<%@ Language=JavaScript %> Bring Back the Dodo! Brave New Strides in Animal Cloning - Island of Dr. Moreau
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Bring Back the Dodo! Brave New Strides in Animal Cloning
Island of Dr. Moreau
Time Magazine 11nov00

Island of Dr MoreauGiant pandas, ocelots and the Asian gaur. What do all these animals have in common? Not only have they been immortalized as stuffed animals or by schmaltzy Elton John songs in Disney movies, they also face the looming specter of extinction.

Now, thanks to the painstaking (and very "Island of Dr. Moreau") work by researchers in Massachusetts, these rare beasts may be given a new lease on life. How’s that possible? Through the wonders of cloning….

Using the skin cell from a living gaur, scientists at Advanced Cell Technology fused the genetic material for the ox-like animal with the egg of an everyday American cow. Bessie, as the bovine is known, is expected to deliver the gaur, named Noah in the next month or so. In a twist guaranteed to make bulls more than a little nervous, Noah was conceived without the help of a father; once the cow genetic material was removed from Bessie’s egg and replaced with the gaur information, the egg was artificially induced to begin dividing.

So Bessie, who will likely be a bit surprised when she gives birth, is acting as incubator for the developing clone. And if the birth is successful, there could be many other animals out there whose wombs could be drafted into the project.

Scientists emphasize the process does not herald a real-life "Jurassic Park;" there will be no dodo birds flocking with the pigeons at your local park. The cloning cells can only be obtained from living animals or recently dead specimens whose bodies have been frozen since their demise.

Bessie’s impending motherhood has raised a few hackles in a seemingly unlikely circle: Environmentalists, who’ve fought vigorously to protect the habitats of endangered species, worry that the cloning technique will lessen the public’s sense of urgency when it comes to saving, say, spotted owls or African savannas. If such cloning puts them out of business, perhaps they should rededicate themselves to raising money to create lifelike imitations of natural habitats in the giant zoos that will undoubtedly be needed to house most of these miraculous animals.

Dear Dr Moreau,
I want to wake up now please.
Tell me the whole thing is only a movie. . . 
or that genetically engineered foods 
and animals are only in my mind.

The balance of nature is put to the ultimate test in this science-fiction thriller when a marooned stranger stumbles across an out-of-control experiment that fuses man with animal in The Island of Dr. Moreau. VAL KILMER (Heat), MARLON BRANDO (Don Juan DeMarco), DAVID THEWLIS (Naked) and FAIRUZA BALK (The Craft) star in this film directed by JOHN FRANKENHEIMER and featuring the artistry of make-up genius STAN WINSTON, and special visual effects by Digital Domain.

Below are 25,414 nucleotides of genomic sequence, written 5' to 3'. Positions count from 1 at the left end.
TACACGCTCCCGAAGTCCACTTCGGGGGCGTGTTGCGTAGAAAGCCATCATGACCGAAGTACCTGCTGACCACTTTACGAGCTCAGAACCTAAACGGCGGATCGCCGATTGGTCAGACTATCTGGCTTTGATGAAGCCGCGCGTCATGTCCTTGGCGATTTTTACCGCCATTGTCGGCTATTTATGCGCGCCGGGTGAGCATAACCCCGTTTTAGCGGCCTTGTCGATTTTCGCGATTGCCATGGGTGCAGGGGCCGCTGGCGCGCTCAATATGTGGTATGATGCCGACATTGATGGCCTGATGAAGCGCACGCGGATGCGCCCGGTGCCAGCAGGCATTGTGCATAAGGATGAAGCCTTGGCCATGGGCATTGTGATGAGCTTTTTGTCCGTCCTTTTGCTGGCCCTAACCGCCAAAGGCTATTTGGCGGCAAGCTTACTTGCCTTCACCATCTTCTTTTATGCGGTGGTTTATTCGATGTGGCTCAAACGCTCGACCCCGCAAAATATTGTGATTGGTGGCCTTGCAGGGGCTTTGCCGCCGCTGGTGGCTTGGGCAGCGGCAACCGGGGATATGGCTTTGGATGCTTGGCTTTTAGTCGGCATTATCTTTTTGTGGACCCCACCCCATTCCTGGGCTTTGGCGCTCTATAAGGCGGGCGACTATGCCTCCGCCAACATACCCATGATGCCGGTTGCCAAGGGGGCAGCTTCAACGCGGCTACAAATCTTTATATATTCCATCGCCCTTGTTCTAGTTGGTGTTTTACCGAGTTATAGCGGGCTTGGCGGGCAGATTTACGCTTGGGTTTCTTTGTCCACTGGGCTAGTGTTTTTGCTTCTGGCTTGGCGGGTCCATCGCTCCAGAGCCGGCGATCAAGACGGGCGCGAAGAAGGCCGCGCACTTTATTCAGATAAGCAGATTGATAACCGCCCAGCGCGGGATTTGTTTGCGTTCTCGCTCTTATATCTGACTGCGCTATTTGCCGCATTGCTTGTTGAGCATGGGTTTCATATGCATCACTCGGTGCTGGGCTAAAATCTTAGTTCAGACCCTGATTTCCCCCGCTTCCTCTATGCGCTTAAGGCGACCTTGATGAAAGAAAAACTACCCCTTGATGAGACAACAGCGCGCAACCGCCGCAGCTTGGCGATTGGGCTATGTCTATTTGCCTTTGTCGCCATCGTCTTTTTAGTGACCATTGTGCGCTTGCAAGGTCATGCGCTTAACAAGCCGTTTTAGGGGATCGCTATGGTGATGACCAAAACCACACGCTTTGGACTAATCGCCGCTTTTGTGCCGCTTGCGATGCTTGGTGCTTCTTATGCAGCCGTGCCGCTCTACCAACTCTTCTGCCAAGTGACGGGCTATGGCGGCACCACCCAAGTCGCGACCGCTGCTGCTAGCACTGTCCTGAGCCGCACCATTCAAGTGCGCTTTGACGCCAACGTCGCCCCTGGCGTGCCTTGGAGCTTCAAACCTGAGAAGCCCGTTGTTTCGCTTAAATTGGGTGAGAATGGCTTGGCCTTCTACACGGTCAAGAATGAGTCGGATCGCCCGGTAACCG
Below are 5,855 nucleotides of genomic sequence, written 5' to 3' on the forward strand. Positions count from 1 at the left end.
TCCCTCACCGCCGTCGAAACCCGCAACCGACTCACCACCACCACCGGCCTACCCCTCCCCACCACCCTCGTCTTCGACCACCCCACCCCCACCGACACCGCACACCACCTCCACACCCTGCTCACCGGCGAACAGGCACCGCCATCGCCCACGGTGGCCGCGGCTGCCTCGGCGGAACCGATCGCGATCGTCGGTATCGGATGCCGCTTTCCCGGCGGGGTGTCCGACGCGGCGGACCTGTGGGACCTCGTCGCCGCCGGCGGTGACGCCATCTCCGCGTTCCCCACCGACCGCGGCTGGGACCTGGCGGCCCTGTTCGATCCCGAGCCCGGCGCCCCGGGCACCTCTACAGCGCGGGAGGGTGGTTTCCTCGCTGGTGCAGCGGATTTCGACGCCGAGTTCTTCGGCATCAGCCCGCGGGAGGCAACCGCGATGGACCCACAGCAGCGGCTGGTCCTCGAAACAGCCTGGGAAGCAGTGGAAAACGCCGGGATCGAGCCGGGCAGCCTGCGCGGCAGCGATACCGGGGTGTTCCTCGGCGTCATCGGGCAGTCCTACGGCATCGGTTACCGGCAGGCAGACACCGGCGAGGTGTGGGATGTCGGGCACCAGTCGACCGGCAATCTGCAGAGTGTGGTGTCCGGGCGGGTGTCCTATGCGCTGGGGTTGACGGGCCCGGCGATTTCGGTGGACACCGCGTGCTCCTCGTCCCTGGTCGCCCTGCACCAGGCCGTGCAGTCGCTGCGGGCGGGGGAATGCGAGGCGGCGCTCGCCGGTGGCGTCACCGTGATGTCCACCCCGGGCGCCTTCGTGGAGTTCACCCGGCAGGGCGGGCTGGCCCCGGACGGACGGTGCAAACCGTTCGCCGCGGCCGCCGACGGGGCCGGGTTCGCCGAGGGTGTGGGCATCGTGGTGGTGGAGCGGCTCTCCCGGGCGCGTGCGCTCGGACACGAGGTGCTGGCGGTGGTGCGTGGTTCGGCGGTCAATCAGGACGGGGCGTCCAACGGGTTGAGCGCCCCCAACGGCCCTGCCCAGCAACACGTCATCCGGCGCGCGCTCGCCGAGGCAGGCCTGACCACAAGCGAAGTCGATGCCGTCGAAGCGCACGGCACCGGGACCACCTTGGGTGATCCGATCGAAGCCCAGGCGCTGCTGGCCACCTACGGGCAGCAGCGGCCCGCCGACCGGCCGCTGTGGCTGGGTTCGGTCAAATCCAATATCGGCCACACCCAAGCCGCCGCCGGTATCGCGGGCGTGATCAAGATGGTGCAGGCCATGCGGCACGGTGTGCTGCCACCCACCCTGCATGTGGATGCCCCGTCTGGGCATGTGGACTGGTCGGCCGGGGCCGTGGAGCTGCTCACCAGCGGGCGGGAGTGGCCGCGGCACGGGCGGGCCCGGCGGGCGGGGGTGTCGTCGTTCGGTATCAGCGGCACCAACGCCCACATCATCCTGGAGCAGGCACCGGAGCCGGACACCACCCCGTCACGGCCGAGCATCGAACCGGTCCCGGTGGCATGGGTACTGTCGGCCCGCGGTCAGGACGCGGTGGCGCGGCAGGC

Based on the haunting novel written by H. G. Wells, the prescient father of science fiction, the explosive storyline fueling The Island of Dr. Moreau has been updated and set in the near future to incorporate recent developments in genetic engineering. While 1996 marks the centennial anniversary of this literary classic, it still remains a relevant warning for our time as Wells' prophetic nightmare edges closer to reality.

In the film, a brilliant geneticist, Dr. Moreau (Brando) and his assistant Montgomery (Kilmer) are on the brink of revolutionizing science when Edward Douglas (Thewlis) becomes stranded on their remote island. At first glance, this tropical paradise seems idyllic. But deep in the jungle lies a terrifying secret. Moreau and Montgomery have been performing gene-splicing research on animals to create a superior breed of human being, and that experiment has gone terribly wrong. They have ignored the most fundamental law of the jungle: survival of the fittest.

Roaming free, these beast-people are highly intelligent with murderous instincts. Their thirst for blood is pacified through a combination of sedatives and shock discipline. But events triggered by Douglas' unexpected arrival are about to break Moreau's God-like dominion over these resentful creatures.

As the crisis escalates, Douglas finds himself caught in the middle of a violent eruption between the doctor and his "family." Douglas must escape the clutches of his captors and find a way off the island before he becomes a part of Moreau's final horrifying experiment. The film also stars Marco Hofschneider (Europa, Europa) as M'Ling, Temuera Morrison (Once Were Warriors) as Azazello, and Ron Perlman (Beauty and The Beast) as the Sayer of the Law.

Produced by Edward R. Pressman (The Crow), the film is directed by John Frankenheimer ("Andersonville," "The Burning Season") from a screenplay by Richard Stanley (Hardware) and Ron Hutchinson (Against the Wall, The Burning Season). Executive produced by Tim Zinnemann (Street Fighter), the cinematographer is William Fraker, A.C.S. (Tombstone, Rosemary's Baby), the editor is Paul Rubell, A.C.E. ("Andersonville"), the production designer is Graham Walker (Mad Max, Crocodile Dundee), and the costume designer is Norma Moriceau (Patriot Games). The Island of Dr. Moreau will be released nationwide by New Line Cinema on August 23rd.

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